Much like music, some would argue that food is an art form and its creators, artists -- cooking school students study the culinary arts, after all. Some, like Eat Your Heart Out Boston co-founder Dave Murray, might also say that musicians and chefs aren't all that different.
“There are so many similarities,” he said in an email interview. “Both are extremely creative pursuits requiring dedication and sacrifice."
On Monday night, Nov. 7, EYHO will unite the two genres at Allston's Paradise Rock Club for its fourth annual event, which aims to mutually benefit local bands and up-and-coming chefs by showcasing their respective works of art under one roof. This year’s event will feature the music of Kingsley Flood and Jenny Dee & the Deelinquents, as well as food prepared by acclaimed chefs from T.W. Food, Tremont 647, and many more.
Proceeds from the event benefit non-profits like the Boston Food Project, Future Chefs, and Zumix, all of which encourage Boston’s youth to get involved in the musical and culinary worlds. Since the group's first event at Church in 2008, EYHO has been working to not only raise money for these groups but cultivate the relationships within its network of chefs, bands, and charities.
“We continually promote the people we work with year-round,” Murray said. “We also want to provide an arena for Zumix and Future Chefs’ student participants to gain valuable real-world experience and networking opportunities.”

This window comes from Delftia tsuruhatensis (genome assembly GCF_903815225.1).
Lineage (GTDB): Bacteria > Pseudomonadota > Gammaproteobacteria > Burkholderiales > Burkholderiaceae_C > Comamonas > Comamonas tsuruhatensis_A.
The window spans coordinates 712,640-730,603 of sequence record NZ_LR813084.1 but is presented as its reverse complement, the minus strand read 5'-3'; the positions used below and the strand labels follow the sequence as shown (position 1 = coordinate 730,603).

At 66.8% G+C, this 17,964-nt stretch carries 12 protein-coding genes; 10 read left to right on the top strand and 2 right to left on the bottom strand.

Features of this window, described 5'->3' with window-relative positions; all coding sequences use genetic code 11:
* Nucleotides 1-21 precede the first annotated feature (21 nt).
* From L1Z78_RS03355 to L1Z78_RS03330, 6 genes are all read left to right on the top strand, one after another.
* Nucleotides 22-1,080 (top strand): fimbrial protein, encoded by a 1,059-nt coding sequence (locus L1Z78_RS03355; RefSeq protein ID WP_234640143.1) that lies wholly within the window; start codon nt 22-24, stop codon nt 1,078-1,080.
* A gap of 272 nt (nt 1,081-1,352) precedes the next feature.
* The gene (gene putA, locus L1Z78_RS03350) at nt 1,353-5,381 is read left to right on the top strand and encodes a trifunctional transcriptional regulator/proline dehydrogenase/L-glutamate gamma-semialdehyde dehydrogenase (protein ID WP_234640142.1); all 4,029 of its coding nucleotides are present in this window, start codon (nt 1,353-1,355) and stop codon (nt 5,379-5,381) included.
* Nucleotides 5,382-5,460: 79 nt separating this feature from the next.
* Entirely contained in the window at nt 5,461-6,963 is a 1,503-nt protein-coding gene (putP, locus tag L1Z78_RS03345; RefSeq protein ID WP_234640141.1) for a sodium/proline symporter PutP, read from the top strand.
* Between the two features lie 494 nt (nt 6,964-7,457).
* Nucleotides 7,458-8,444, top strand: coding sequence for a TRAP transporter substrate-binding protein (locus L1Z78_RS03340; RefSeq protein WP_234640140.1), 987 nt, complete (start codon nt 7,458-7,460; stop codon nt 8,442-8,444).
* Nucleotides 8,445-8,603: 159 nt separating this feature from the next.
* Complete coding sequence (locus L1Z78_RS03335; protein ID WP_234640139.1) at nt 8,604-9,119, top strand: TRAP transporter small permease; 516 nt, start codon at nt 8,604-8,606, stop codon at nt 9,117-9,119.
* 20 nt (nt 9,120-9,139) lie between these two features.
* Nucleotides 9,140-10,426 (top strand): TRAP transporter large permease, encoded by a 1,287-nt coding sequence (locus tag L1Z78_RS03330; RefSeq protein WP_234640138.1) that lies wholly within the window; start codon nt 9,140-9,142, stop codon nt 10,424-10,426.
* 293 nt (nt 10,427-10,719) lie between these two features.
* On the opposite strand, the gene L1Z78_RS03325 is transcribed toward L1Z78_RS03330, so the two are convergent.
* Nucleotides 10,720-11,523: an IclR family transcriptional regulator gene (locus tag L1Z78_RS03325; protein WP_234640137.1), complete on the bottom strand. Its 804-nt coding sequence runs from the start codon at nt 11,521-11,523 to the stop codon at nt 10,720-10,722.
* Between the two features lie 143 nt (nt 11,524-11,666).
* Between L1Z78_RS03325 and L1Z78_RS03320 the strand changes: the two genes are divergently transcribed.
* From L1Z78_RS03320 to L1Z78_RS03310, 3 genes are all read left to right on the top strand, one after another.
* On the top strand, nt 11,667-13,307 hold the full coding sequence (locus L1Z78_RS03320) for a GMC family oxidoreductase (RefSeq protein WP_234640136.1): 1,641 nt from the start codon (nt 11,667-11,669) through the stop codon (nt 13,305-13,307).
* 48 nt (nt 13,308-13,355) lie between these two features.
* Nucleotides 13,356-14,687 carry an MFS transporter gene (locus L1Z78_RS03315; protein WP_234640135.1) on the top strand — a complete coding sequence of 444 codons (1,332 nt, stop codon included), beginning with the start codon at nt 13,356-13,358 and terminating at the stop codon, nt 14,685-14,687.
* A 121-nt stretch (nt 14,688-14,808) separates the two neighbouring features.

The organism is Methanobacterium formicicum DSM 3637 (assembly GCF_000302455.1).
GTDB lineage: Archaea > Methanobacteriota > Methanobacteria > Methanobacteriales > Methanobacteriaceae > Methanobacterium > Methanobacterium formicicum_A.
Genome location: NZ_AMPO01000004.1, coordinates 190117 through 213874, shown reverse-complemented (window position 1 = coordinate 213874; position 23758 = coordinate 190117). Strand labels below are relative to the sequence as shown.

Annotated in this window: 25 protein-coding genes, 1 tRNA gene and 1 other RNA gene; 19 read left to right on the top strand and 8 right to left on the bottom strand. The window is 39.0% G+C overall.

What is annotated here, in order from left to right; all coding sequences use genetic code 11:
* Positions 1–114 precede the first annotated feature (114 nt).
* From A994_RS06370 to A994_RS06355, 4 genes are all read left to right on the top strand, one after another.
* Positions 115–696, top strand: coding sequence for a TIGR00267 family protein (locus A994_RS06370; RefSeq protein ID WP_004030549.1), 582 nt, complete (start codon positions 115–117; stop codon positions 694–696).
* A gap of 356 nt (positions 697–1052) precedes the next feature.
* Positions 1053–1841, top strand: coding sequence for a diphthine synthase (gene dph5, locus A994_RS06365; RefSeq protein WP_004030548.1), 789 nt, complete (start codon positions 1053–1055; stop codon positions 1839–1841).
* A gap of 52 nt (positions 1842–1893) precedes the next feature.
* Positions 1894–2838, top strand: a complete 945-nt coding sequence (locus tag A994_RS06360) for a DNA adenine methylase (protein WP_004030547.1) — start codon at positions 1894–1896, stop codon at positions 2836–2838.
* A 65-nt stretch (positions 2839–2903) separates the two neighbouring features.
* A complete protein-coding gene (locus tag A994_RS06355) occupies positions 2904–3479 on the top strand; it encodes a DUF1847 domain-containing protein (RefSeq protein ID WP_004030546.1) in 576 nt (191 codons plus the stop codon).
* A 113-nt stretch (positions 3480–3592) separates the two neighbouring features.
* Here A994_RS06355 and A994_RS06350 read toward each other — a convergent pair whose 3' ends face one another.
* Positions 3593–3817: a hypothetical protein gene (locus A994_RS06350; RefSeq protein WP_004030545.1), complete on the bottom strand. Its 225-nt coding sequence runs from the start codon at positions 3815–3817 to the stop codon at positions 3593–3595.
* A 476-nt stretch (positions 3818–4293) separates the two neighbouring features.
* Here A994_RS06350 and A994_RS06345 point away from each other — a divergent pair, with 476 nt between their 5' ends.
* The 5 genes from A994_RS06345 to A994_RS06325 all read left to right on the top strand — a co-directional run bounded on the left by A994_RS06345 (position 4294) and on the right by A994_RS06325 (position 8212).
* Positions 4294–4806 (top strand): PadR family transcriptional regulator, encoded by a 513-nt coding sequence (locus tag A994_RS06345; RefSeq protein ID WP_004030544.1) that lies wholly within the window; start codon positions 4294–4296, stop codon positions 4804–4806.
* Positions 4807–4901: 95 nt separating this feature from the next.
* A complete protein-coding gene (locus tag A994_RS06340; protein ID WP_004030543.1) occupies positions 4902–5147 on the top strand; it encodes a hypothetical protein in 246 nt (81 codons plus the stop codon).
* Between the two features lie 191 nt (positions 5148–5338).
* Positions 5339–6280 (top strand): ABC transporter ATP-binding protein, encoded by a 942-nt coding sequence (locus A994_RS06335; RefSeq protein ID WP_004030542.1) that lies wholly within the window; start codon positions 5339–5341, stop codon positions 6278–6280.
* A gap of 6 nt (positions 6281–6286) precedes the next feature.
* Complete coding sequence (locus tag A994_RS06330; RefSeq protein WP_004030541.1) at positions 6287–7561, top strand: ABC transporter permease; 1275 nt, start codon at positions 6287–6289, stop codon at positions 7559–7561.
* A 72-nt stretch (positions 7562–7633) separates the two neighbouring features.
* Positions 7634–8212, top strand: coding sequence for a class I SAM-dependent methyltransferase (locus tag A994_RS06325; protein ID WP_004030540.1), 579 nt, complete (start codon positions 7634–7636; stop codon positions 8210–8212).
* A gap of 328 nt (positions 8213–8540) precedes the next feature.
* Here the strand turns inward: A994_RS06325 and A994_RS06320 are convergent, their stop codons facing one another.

EYHO, its chef and musician participants, and the non-profits it supports all subscribe to the idea that today's young adults are generating the ideas -- in this case, musical and culinary innovations -- that are changing the world for themselves and the generations growing up after them. EYHO also illustrates the idea that a group’s size does not correlate to its effectiveness; Murray, his wife, and family friend Nicole Kanner are currently the three driving forces behind EYHO, though they're always looking for more people to get involved. The more creative input, the better.
As for the evening's menu, EYHO gives chefs basic guidelines and asks that dishes act as some form of musical tribute. “My favorite [dish] this year is called ‘Fluff-Head,’” Murray said. “It's a dessert tribute to Phish with Fluffernutter.”
In past years, the event has produced its fair share of wonderful performances, both aural and oral, Murray said. The list of former participants includes bands like Deer Tick and You Can Be a Wesley and chefs such as Tim Wiechmann, Barry Maiden, and Jamie Bissonnette. As Murray pointed out, many of the event's featured chefs have dabbled as musicians in the past, just as plenty of today’s up-and-coming musicians have spent their fair share of time waiting tables and tending bars.
And just like chefs and musicians can only move up from those small-time gigs, EYHO can only get bigger, better, and tastier from here.
Event poster by Madoka Fukai
About Meghan -- I'm a junior at Boston University studying magazine journalism. I grew up in New Jersey and London (I know -- different), and my family moved to NYC when I graduated high school. In my free time, I like to cook, travel, and write, and I recently discovered that I love yoga.
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